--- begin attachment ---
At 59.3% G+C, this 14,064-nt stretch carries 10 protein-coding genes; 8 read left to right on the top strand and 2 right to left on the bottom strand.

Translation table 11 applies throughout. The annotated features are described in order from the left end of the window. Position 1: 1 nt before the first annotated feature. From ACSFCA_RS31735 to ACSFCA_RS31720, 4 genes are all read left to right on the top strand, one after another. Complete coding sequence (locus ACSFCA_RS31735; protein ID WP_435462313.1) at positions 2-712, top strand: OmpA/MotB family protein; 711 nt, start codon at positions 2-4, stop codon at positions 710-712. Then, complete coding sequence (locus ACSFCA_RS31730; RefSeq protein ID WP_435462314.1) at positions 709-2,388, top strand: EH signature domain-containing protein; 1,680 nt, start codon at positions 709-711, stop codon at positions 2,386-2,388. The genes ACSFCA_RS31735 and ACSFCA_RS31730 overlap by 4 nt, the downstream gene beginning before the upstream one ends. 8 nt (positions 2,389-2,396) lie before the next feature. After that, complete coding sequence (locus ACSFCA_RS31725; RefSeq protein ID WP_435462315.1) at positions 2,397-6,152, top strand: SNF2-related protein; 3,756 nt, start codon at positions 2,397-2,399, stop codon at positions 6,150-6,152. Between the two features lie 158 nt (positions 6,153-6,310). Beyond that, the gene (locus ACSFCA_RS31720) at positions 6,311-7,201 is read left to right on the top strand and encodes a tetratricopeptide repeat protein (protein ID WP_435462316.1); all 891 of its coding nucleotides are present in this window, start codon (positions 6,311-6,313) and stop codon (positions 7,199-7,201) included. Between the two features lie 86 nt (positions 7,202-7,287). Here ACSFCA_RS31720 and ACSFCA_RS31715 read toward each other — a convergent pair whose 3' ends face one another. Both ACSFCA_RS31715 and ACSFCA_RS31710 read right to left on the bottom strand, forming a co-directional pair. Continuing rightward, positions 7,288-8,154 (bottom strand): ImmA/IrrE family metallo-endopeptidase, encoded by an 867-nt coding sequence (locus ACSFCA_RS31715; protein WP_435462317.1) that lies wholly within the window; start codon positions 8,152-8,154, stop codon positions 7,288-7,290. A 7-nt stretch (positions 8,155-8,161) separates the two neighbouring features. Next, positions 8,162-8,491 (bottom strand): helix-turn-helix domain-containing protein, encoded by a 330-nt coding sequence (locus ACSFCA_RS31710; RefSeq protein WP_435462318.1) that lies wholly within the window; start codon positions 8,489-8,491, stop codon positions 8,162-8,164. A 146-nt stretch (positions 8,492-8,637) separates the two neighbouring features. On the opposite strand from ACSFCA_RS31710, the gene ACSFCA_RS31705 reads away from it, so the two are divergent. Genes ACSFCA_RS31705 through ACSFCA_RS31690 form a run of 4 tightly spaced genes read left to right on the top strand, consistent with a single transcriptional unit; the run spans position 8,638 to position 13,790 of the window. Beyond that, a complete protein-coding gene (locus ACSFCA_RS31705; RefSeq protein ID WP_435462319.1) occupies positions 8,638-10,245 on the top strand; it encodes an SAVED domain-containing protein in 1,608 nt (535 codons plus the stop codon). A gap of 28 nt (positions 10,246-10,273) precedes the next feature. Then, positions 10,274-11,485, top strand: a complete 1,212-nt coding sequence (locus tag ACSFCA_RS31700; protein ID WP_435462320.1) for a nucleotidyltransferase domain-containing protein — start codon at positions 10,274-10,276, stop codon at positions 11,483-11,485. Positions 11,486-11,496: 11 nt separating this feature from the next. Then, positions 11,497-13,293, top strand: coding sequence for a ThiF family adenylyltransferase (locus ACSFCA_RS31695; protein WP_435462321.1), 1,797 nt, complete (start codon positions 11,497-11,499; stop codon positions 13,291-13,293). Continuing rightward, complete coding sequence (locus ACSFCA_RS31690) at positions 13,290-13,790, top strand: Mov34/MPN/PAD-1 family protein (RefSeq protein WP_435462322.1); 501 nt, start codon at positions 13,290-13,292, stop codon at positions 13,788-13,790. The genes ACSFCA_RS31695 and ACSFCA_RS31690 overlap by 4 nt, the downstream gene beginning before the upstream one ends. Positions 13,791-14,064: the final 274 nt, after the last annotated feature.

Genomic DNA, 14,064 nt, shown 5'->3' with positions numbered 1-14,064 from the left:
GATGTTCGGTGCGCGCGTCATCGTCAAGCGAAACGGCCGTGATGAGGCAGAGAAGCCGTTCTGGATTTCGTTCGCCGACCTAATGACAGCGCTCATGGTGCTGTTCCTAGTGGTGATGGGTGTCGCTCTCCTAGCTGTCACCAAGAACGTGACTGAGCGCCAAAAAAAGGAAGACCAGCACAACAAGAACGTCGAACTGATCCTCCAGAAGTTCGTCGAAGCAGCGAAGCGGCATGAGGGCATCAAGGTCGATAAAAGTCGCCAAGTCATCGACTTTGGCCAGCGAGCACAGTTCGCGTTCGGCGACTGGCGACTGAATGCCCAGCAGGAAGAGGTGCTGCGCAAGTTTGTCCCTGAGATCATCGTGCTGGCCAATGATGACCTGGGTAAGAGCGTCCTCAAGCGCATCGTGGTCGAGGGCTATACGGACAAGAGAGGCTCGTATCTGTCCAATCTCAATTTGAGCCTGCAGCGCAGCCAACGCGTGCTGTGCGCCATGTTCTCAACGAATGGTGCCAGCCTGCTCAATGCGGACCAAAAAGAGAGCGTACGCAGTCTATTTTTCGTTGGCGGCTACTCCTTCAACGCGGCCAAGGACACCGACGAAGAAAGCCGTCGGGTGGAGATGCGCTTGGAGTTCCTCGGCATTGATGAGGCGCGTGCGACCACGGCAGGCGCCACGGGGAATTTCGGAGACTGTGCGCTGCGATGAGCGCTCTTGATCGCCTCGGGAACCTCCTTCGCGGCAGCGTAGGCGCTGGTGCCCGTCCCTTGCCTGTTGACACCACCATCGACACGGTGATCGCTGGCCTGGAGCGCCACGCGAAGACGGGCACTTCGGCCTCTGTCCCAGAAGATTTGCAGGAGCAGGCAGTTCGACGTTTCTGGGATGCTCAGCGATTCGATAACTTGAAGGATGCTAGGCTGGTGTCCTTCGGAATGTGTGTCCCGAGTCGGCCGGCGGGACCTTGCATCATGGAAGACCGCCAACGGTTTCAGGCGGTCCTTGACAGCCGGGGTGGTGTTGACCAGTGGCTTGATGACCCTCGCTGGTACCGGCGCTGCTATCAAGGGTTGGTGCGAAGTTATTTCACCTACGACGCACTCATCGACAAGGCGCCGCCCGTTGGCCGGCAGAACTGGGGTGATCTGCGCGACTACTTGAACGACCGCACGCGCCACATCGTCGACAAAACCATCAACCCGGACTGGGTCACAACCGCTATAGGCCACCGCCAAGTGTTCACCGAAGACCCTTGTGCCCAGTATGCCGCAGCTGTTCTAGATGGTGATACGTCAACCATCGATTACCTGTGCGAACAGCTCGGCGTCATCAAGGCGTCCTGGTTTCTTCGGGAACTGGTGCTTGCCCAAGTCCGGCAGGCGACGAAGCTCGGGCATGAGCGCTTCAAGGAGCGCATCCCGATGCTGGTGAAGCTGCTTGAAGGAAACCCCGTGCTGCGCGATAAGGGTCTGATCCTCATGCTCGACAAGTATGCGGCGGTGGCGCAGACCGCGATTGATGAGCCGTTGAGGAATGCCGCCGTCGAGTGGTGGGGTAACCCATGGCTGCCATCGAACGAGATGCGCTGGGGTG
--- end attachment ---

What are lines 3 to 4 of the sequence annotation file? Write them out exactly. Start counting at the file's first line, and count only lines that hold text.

Genomic DNA, 14,064 nt, shown 5'->3' with positions numbered 1-14,064 from the left:
GATGTTCGGTGCGCGCGTCATCGTCAAGCGAAACGGCCGTGATGAGGCAGAGAAGCCGTTCTGGATTTCGTTCGCCGACCTAATGACAGCGCTCATGGTGCTGTTCCTAGTGGTGATGGGTGTCGCTCTCCTAGCTGTCACCAAGAACGTGACTGAGCGCCAAAAAAAGGAAGACCAGCACAACAAGAACGTCGAACTGATCCTCCAGAAGTTCGTCGAAGCAGCGAAGCGGCATGAGGGCATCAAGGTCGATAAAAGTCGCCAAGTCATCGACTTTGGCCAGCGAGCACAGTTCGCGTTCGGCGACTGGCGACTGAATGCCCAGCAGGAAGAGGTGCTGCGCAAGTTTGTCCCTGAGATCATCGTGCTGGCCAATGATGACCTGGGTAAGAGCGTCCTCAAGCGCATCGTGGTCGAGGGCTATACGGACAAGAGAGGCTCGTATCTGTCCAATCTCAATTTGAGCCTGCAGCGCAGCCAACGCGTGCTGTGCGCCATGTTCTCAACGAATGGTGCCAGCCTGCTCAATGCGGACCAAAAAGAGAGCGTACGCAGTCTATTTTTCGTTGGCGGCTACTCCTTCAACGCGGCCAAGGACACCGACGAAGAAAGCCGTCGGGTGGAGATGCGCTTGGAGTTCCTCGGCATTGATGAGGCGCGTGCGACCACGGCAGGCGCCACGGGGAATTTCGGAGACTGTGCGCTGCGATGAGCGCTCTTGATCGCCTCGGGAACCTCCTTCGCGGCAGCGTAGGCGCTGGTGCCCGTCCCTTGCCTGTTGACACCACCATCGACACGGTGATCGCTGGCCTGGAGCGCCACGCGAAGACGGGCACTTCGGCCTCTGTCCCAGAAGATTTGCAGGAGCAGGCAGTTCGACGTTTCTGGGATGCTCAGCGATTCGATAACTTGAAGGATGCTAGGCTGGTGTCCTTCGGAATGTGTGTCCCGAGTCGGCCGGCGGGACCTTGCATCATGGAAGACCGCCAACGGTTTCAGGCGGTCCTTGACAGCCGGGGTGGTGTTGACCAGTGGCTTGATGACCCTCGCTGGTACCGGCGCTGCTATCAAGGGTTGGTGCGAAGTTATTTCACCTACGACGCACTCATCGACAAGGCGCCGCCCGTTGGCCGGCAGAACTGGGGTGATCTGCGCGACTACTTGAACGACCGCACGCGCCACATCGTCGACAAAACCATCAACCCGGACTGGGTCACAACCGCTATAGGCCACCGCCAAGTGTTCACCGAAGACCCTTGTGCCCAGTATGCCGCAGCTGTTCTAGATGGTGATACGTCAACCATCGATTACCTGTGCGAACAGCTCGGCGTCATCAAGGCGTCCTGGTTTCTTCGGGAACTGGTGCTTGCCCAAGTCCGGCAGGCGACGAAGCTCGGGCATGAGCGCTTCAAGGAGCGCATCCCGATGCTGGTGAAGCTGCTTGAAGGAAACCCCGTGCTGCGCGATAAGGGTCTGATCCTCATGCTCGACAAGTATGCGGCGGTGGCGCAGACCGCGATTGATGAGCCGTTGAGGAATGCCGCCGTCGAGTGGTGGGGTAACCCATGGCTGCCATCGAACGAGATGCGCTGGGGTG